Switching to an Electric Car
Electric cars (EVs) are coming, make no mistake. In the next few years they’ll be filling the showrooms of mainstream car makers such as Volkswagen and premium brands like BMW. The financial benefit of not having to spend £60 on a tank of fuel every 300 miles is an obvious draw to owning one. The environmental benefit of not polluting the streets with fumes even greater. But when is the right time to switch to an electric car? The technology is still in its infancy but it’s developing rapidly. After Living with a Tesla Model S P100D for One Week last year, we thought it prudent to investigate further.
The Nissan Leaf is a compact five-door hatchback electric car
The average daily mileage in the UK is around 21 miles
Chances are your lifestyle probably already suits one. It’s likely that you could have made the switch to electric a few years back. The average daily mileage in the UK is around 21 miles. That means you could make eight trips in the new Nissan LEAF before it needs to be recharged. If you have off street parking a home charging point. Costing around £400 to buy and install. Will give you access to cheap electricity to top up your car’s battery. A range of 168 miles could cost you as little as £3.
Volkswagen e-Golf and ‘engine’ bay
You can also make money from your electric car by selling spare energy left in your car’s battery back to the national grid when demands are high, like in the evenings. During the middle the night when demands are low you then buy the electricity back for a cheaper rate.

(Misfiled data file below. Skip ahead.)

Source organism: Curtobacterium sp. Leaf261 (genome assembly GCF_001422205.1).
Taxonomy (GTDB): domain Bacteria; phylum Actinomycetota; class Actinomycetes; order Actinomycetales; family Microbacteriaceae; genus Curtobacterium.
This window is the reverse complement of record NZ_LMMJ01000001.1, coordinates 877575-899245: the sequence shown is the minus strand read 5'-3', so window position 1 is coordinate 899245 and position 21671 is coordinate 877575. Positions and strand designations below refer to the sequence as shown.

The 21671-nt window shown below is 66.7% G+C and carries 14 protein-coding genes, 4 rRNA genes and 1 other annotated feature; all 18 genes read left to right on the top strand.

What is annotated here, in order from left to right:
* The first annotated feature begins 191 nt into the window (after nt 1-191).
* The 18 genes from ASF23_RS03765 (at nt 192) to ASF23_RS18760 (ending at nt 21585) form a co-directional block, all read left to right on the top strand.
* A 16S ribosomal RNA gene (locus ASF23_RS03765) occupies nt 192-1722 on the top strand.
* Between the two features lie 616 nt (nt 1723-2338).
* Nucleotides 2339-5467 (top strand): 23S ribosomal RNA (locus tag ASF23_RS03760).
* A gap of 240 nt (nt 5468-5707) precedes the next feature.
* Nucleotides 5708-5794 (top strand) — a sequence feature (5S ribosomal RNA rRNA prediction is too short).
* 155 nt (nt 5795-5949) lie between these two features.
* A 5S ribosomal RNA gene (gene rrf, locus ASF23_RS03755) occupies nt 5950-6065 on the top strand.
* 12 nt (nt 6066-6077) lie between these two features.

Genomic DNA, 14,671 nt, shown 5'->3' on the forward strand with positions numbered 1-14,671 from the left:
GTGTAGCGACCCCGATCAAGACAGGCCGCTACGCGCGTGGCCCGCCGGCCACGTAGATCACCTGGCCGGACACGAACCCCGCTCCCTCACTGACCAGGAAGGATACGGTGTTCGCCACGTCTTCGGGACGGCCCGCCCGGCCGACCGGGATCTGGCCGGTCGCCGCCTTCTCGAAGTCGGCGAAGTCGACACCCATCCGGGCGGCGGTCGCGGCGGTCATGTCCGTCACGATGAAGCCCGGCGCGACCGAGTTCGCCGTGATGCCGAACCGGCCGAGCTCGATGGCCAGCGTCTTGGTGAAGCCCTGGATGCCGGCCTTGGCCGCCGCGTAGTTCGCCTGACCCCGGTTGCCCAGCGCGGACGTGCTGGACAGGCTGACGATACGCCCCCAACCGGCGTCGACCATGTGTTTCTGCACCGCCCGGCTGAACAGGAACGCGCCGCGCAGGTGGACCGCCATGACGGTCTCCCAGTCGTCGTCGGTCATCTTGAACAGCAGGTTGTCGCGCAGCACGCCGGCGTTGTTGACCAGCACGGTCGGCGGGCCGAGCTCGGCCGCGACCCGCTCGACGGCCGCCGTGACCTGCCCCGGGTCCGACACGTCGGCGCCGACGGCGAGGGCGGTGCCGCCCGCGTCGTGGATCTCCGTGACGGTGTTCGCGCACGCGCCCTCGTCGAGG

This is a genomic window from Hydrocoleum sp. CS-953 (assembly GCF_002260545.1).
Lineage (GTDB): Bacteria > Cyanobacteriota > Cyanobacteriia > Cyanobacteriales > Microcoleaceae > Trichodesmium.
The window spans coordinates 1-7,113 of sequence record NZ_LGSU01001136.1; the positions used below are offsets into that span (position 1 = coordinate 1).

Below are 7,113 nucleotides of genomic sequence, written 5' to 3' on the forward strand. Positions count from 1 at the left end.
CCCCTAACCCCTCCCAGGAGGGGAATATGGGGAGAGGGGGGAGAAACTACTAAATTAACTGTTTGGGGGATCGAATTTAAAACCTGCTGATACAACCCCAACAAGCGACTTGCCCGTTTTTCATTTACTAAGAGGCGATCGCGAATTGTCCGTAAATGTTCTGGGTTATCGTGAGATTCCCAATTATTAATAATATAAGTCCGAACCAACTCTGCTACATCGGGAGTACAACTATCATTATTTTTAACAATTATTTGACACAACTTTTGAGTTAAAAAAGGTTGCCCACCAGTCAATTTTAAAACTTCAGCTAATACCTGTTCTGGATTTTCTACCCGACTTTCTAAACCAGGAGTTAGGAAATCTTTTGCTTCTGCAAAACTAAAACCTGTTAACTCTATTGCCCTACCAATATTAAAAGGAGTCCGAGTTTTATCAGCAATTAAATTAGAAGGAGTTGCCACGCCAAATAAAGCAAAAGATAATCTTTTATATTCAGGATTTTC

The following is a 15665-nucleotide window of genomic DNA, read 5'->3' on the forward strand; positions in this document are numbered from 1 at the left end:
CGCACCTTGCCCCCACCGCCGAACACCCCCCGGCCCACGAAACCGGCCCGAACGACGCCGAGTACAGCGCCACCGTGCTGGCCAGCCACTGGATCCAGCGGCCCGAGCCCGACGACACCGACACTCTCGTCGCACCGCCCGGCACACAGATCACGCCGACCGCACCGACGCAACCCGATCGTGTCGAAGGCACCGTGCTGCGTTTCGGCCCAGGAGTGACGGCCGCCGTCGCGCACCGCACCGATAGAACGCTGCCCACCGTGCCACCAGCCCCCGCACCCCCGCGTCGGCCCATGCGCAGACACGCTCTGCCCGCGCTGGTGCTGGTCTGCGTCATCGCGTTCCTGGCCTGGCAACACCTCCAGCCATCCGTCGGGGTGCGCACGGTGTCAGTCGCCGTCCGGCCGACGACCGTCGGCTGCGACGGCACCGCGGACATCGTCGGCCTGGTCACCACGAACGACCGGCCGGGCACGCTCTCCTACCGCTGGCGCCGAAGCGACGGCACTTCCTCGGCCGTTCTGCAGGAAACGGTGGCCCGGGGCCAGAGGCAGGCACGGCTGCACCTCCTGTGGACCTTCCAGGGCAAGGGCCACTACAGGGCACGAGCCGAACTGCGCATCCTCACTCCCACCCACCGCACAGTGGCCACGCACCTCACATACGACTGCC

Of course, not everybody drives 21 miles and day and has a driveway. If you spend most of your time pounding up and down the motorway then an EV, currently, would be rather impractical. Even more so if you don’t have access to a regular charging point.
Range and speed of charging wise. The BMW i3 charges its high-voltage battery from 0-80% at a quick-charging DC station in 39 minutes in order to achieve the daily use range of up to 124 miles.
The BMW i3 is a hatchback with an electric powertrain using rear wheel drive via a single-speed transmission. Available with an optional range-extending petrol engine
Plug-in hybrid (PHEV)
EVs can sound a little daunting then, but a nice bridge to EV ownership is a plug-in hybrid (PHEV). Rather than simply relying an electric power PHEVs use a small electric motor for around 30 miles of range coupled with a conventional petrol engine. It offers a diluted EV experience but without the fear of running out of juice.